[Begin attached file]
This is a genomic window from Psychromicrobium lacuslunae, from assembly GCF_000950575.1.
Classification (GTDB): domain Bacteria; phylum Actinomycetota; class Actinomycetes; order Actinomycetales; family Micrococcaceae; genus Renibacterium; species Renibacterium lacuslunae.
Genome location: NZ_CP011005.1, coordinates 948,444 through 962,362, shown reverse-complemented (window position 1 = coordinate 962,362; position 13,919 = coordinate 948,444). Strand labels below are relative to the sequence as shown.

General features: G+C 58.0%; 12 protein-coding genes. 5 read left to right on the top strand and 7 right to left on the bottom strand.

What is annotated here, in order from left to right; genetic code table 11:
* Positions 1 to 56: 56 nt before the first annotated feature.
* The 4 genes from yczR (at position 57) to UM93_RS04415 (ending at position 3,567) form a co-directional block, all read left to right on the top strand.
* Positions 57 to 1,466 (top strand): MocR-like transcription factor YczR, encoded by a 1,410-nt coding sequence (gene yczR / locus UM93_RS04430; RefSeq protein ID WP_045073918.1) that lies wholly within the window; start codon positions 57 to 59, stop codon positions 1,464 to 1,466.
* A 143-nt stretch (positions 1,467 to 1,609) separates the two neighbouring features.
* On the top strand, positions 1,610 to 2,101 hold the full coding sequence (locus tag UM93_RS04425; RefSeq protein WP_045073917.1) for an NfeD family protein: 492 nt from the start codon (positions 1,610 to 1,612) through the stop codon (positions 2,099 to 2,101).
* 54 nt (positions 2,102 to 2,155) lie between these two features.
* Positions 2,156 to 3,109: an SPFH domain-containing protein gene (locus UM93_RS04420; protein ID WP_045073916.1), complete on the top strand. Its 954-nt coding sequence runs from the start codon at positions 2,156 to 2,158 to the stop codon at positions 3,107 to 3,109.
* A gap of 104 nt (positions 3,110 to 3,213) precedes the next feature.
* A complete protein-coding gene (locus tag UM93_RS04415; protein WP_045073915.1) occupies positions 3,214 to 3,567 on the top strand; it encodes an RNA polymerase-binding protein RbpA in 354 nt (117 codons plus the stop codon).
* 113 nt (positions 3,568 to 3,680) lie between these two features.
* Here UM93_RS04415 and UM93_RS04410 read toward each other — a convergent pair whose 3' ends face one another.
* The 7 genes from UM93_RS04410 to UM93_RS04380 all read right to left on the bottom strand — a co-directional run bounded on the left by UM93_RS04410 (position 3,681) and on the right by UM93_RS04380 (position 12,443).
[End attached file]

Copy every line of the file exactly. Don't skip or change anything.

This is a genomic window from Psychromicrobium lacuslunae, from assembly GCF_000950575.1.
Classification (GTDB): domain Bacteria; phylum Actinomycetota; class Actinomycetes; order Actinomycetales; family Micrococcaceae; genus Renibacterium; species Renibacterium lacuslunae.
Genome location: NZ_CP011005.1, coordinates 948,444 through 962,362, shown reverse-complemented (window position 1 = coordinate 962,362; position 13,919 = coordinate 948,444). Strand labels below are relative to the sequence as shown.

General features: G+C 58.0%; 12 protein-coding genes. 5 read left to right on the top strand and 7 right to left on the bottom strand.

What is annotated here, in order from left to right; genetic code table 11:
* Positions 1 to 56: 56 nt before the first annotated feature.
* The 4 genes from yczR (at position 57) to UM93_RS04415 (ending at position 3,567) form a co-directional block, all read left to right on the top strand.
* Positions 57 to 1,466 (top strand): MocR-like transcription factor YczR, encoded by a 1,410-nt coding sequence (gene yczR / locus UM93_RS04430; RefSeq protein ID WP_045073918.1) that lies wholly within the window; start codon positions 57 to 59, stop codon positions 1,464 to 1,466.
* A 143-nt stretch (positions 1,467 to 1,609) separates the two neighbouring features.
* On the top strand, positions 1,610 to 2,101 hold the full coding sequence (locus tag UM93_RS04425; RefSeq protein WP_045073917.1) for an NfeD family protein: 492 nt from the start codon (positions 1,610 to 1,612) through the stop codon (positions 2,099 to 2,101).
* 54 nt (positions 2,102 to 2,155) lie between these two features.
* Positions 2,156 to 3,109: an SPFH domain-containing protein gene (locus UM93_RS04420; protein ID WP_045073916.1), complete on the top strand. Its 954-nt coding sequence runs from the start codon at positions 2,156 to 2,158 to the stop codon at positions 3,107 to 3,109.
* A gap of 104 nt (positions 3,110 to 3,213) precedes the next feature.
* A complete protein-coding gene (locus tag UM93_RS04415; protein WP_045073915.1) occupies positions 3,214 to 3,567 on the top strand; it encodes an RNA polymerase-binding protein RbpA in 354 nt (117 codons plus the stop codon).
* 113 nt (positions 3,568 to 3,680) lie between these two features.
* Here UM93_RS04415 and UM93_RS04410 read toward each other — a convergent pair whose 3' ends face one another.
* The 7 genes from UM93_RS04410 to UM93_RS04380 all read right to left on the bottom strand — a co-directional run bounded on the left by UM93_RS04410 (position 3,681) and on the right by UM93_RS04380 (position 12,443).